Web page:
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Money talks, so rookie Zinovjev walks

Late in getting to America this autumn to begin his NHL career, Bruins rookie Sergei Zinovjev abruptly decided yesterday to return to his homeland, where he'll play the remainder of the season in the Russian SuperLeague with Ak Bars Kazan.

"We're disappointed," said Bruins assistant general manager Jeff Gorton. "We thought it would be best for him to go to Providence, develop his game there, and that would be his best way of developing an NHL game."

But rather than accept a demotion to Providence, where he was assigned Saturday, the 23-year-old Siberian opted to return to Ak Bars Kazan, where last season he collected 31 points in 47 games.

The incentive, said Gorton, was the money Zinovjev was offered by the Russian club: a prorated $500,000. Signed here to a two-way contract that pays him significantly more money at the NHL level vs. the AHL, Zinovjev likely would not have earned more than a prorated $100,000 if he had accepted his demotion.

Zinovjev, struggling to learn English, reported to Causeway Street yesterday morning, never having reported to Providence after being told of his demotion Saturday night.

"He didn't understand what we were telling him," said Gorton, noting that Zinovjev, who didn't play in Saturday's game, was notified of the reassignment as he was exiting the building after the 1-1 tie with Philadelphia. "That was just a misunderstanding."

Zinovjev arrived at the Vault yesterday anticipating that he would work out in the customary day-of-game skate prior to the Bruins' encounter last night with Ottawa. But Gorton quickly apprised him of his demotion, which soon led to a phone discussion between Gorton and Don Meehan, Zinovjev's Toronto-based agent, that led to an agreement around 6 p.m. to have the young pivot return to Russia.

According to Gorton, Zinovjev must now finish out the season with his Russian team, per the agreement between the NHL and the International Ice Hockey Federation. If the Bruins are still playing when that team's season comes to a conclusion, he would be eligible to return here.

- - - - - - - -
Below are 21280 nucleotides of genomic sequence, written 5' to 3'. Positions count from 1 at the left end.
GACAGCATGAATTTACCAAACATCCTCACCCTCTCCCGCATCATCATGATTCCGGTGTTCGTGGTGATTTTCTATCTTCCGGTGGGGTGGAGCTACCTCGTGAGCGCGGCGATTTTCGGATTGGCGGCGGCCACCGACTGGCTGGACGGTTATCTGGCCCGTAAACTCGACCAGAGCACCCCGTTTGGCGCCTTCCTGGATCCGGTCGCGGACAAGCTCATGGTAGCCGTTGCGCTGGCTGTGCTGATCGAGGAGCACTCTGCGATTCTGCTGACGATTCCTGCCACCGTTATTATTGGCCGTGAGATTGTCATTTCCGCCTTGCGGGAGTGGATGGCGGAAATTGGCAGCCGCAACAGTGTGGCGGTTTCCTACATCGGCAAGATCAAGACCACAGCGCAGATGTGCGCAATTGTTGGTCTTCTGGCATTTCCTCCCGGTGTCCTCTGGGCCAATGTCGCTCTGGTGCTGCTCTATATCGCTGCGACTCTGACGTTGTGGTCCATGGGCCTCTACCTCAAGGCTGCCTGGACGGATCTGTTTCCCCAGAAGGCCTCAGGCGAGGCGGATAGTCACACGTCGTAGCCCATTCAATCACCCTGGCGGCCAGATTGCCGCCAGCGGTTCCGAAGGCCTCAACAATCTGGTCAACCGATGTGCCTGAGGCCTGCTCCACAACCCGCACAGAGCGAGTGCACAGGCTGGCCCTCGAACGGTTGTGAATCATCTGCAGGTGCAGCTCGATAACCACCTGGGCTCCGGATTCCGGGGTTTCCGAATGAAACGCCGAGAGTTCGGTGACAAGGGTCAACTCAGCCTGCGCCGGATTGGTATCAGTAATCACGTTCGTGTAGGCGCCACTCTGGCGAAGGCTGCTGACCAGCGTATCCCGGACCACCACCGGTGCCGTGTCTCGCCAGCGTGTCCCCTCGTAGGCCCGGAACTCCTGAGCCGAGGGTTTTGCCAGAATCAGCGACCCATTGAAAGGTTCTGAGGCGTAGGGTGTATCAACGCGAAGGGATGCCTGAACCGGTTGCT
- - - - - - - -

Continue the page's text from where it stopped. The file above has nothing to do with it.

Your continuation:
Zinovjev, who initially balked at being assigned to Providence out of training camp, eventually reported to the Baby B's. He was called up Oct. 25, and made his debut that night in New Jersey, where he set up a Sergei Samsonov goal with a sensational pass. Over the next six weeks, however, his playing time dwindled, his average halved to about 6 minutes per game. He returns to Russia with only that one assist in 10 games.

Fomer Bruins winger Dmitri Kvartalnov, 38, also plays for Ak Bars Kazan.

Right back at it Andrew Raycroft, fresh off his 1-1 tie Saturday night, was back in the Boston net, only the fourth time this season that he has played in consecutive games. Could it be a sign of things to come? Hard to tell.

"We're still going to use two goaltenders," said coach Mike Sullivan, "and I think Razor is playing very well for us right now. As in the past, if one of our goaltenders is sharp, we'll come back wiith him."

Felix Potvin was in net for the loss to the Leafs, one of the worst performances, teamwide, by the Bruins this season. The entire effort better two nights later, including Raycroft's 22 saves, Sullivan returned with the identical lineup vs. the Senators.

"Razor's been sharp the last few outings," noted Sullivan.

Axed from lineup P.J. Axelsson, hindered for nearly three weeks with a shoulder injury, reported to Causeway Street last night with his right arm in a sling -- not an encouraging sign. "I'm a little bit frustrated," said Axelsson. "I want to be in there." Axelsson got back on the ice yesterday morning, hoping to make a giant step toward getting back into the lineup. Instead, the shoulder felt weak and painful, resulting in the training staff's suggestion that he wear the sling. According to Sullivan, it's highly unlikely that Axelsson would make it back into the lineup until after the weekend . . . Rookie Patrick Leahy, who made his NHL debut in the Flyer game, was back on fourth-line duty for the Bruins. "He's a guy who skates really well," said Sullivan, noting that he'd like to find Leahy more minutes than the 2:44 he skated Saturday. "He's got a long reach, and he can shoot the puck, and he's a very responsible player. We might be able to get him out there more on the penalty kill." . . . Michal Grosek, sidelined after sustaining an upper-body injury vs. the Leafs, remained out of the mix. Sullivan said Grosek, too, could be out through the weekend.

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